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Election results are a death knell for the Palestinian state

According to the final election result, parties that do not support Palestinian statehood now comprise 100 out of 120 Knesset seats.

Israeli supporters at a Likud Party rally. Photo by Hadas Parush/Flash90.
Israeli supporters at a Likud Party rally. Photo by Hadas Parush/Flash90.
Farley Weiss
Farley Weiss is chairman of the Israel Heritage Foundation (IHF) and former president of the National Council of Young Israel.

The Jewish people of Israel spoke very loudly on election day: they want Benjamin Netanyahu to continue to be prime minister of Israel. To an outside observer, it might appear that the election will result in a government similar to Netanyahu’s previous coalition. However, a closer look at the actual votes and the parties receiving those votes shows a massive shift in Israeli public opinion against a Palestinian Arab state.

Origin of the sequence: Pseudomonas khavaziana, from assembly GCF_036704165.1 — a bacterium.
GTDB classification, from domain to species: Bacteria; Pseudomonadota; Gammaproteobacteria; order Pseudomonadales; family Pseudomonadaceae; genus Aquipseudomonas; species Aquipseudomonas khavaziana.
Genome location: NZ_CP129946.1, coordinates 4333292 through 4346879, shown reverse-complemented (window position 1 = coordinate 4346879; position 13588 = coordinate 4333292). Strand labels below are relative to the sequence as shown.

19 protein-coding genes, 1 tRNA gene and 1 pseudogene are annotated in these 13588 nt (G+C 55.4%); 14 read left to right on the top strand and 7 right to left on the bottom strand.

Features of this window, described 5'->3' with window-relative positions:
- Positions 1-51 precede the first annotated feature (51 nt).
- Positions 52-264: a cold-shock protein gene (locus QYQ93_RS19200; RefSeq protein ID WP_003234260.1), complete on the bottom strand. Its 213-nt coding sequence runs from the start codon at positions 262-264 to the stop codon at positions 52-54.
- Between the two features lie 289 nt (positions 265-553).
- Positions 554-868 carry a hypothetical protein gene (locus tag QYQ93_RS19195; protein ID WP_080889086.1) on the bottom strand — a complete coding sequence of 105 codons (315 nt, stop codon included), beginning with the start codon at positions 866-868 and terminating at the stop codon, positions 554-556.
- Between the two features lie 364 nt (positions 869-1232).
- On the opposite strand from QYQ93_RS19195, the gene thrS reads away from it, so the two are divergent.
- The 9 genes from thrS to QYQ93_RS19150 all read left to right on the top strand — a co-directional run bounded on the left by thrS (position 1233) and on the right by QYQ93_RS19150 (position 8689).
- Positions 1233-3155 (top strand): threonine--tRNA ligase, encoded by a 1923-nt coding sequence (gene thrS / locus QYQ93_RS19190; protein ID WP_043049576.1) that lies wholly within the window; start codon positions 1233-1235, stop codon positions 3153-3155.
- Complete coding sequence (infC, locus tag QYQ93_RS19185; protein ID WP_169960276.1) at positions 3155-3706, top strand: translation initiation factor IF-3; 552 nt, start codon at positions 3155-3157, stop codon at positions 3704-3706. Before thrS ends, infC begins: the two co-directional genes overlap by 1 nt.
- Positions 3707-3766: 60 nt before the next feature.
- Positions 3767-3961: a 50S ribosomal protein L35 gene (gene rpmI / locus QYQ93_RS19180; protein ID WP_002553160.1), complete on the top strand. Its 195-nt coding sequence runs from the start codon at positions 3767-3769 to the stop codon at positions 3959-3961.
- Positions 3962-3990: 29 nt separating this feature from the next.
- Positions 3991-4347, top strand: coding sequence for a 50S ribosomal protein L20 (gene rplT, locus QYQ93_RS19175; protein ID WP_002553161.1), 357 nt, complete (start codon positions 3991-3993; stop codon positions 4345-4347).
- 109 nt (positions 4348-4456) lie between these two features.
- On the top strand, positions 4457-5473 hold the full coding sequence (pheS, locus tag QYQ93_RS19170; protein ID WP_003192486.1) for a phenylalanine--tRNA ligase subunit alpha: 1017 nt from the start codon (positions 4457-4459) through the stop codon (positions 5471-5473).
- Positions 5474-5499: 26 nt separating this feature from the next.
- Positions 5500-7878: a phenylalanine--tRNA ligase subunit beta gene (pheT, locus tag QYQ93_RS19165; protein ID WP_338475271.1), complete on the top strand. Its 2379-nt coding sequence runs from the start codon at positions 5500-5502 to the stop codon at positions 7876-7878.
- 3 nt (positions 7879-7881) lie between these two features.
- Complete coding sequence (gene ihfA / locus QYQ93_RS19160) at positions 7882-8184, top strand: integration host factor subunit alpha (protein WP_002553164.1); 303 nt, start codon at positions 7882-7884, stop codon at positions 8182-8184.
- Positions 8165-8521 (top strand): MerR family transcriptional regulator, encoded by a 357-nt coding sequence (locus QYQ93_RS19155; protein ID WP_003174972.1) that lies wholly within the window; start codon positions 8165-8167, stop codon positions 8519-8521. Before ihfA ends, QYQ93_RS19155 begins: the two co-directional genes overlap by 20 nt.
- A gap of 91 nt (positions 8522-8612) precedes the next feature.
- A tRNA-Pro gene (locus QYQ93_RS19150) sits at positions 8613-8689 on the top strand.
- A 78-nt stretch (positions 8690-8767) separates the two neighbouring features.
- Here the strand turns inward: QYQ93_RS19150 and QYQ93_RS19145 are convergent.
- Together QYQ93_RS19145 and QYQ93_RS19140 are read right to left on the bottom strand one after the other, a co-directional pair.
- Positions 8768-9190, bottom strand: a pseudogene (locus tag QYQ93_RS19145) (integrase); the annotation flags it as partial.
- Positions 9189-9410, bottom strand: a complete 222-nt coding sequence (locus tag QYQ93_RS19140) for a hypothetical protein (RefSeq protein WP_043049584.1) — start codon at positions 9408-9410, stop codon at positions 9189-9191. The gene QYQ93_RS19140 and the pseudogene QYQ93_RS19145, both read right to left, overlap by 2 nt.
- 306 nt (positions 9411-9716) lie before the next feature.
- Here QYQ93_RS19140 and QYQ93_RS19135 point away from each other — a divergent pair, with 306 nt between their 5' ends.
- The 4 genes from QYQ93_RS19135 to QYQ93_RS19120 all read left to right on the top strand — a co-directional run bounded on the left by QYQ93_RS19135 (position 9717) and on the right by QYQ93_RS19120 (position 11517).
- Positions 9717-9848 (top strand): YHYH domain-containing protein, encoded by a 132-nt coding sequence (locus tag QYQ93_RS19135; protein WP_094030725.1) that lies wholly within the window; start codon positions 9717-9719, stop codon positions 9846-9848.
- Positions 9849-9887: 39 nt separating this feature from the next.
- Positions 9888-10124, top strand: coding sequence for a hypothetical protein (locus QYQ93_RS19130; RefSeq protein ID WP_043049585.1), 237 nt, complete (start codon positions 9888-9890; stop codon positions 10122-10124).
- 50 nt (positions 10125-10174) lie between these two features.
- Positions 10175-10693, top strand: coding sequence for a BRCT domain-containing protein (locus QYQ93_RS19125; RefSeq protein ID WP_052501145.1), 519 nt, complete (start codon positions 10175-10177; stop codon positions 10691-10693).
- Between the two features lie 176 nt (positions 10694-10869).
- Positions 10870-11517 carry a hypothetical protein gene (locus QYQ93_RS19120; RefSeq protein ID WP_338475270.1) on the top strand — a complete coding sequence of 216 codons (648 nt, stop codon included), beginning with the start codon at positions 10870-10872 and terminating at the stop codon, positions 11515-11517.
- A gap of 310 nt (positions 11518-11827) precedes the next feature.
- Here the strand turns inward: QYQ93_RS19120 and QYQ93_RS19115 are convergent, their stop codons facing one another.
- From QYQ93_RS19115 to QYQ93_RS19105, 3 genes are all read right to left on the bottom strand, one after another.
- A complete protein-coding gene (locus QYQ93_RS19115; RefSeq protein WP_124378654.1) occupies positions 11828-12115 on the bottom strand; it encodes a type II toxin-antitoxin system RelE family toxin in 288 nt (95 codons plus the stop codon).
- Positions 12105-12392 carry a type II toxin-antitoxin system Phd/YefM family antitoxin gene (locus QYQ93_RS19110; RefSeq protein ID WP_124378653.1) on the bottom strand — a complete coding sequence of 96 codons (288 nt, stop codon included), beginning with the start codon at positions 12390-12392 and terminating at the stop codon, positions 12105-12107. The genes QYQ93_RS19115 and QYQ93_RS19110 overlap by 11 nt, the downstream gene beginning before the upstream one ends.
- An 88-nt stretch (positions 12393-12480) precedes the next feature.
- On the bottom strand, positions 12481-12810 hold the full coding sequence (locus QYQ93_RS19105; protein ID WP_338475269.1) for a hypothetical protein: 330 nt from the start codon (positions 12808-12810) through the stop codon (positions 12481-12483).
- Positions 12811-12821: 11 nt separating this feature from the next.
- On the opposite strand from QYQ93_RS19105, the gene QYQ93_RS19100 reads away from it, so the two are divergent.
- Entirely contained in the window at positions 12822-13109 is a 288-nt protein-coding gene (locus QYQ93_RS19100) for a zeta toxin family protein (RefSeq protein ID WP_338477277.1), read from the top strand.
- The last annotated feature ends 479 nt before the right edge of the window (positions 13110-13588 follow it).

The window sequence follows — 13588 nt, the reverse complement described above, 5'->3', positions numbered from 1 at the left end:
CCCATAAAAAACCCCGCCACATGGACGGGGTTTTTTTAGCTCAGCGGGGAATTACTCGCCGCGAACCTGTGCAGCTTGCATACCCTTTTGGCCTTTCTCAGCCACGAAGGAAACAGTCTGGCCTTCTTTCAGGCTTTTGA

In the 2015 Knesset election, parties elected on a platform supporting a Palestinian state constituted 40 Knesset members, not including the 13 Arab MKs. In last week’s election, Yair Lapid’s Yesh Atid Party merged with Benny Gantz and Moshe Ya’alon to become a new party, called Blue and White, the platform of which no longer included support for a Palestinian Arab state and which received 35 seats. Yesh Atid had received 11 seats in the previous Knesset election, with a platform supporting the establishment of a Palestinian state. The Labor Party, which had 24 seats in the previous Knesset, saw the move of the Israeli electorate against its “land for peace” policy; Israelis have seen that giving up land has not brought peace but instead terrorism and less security for Israel. Labor tried to stay relevant by electing as its new head former member of the center-right Kulanu Party Avi Gabbay. However, Labor’s platform did not move much and still supported a Palestinian state, and as a result, it still lost many seats to Blue and White, plummeting from 24 seats to 6. The far-left Meretz Party dropped to four seats from five, barely making it into the Knesset. Knesset members running on platforms supporting Palestinian statehood went from 40 MKs in the previous Knesset to 10 in the new one.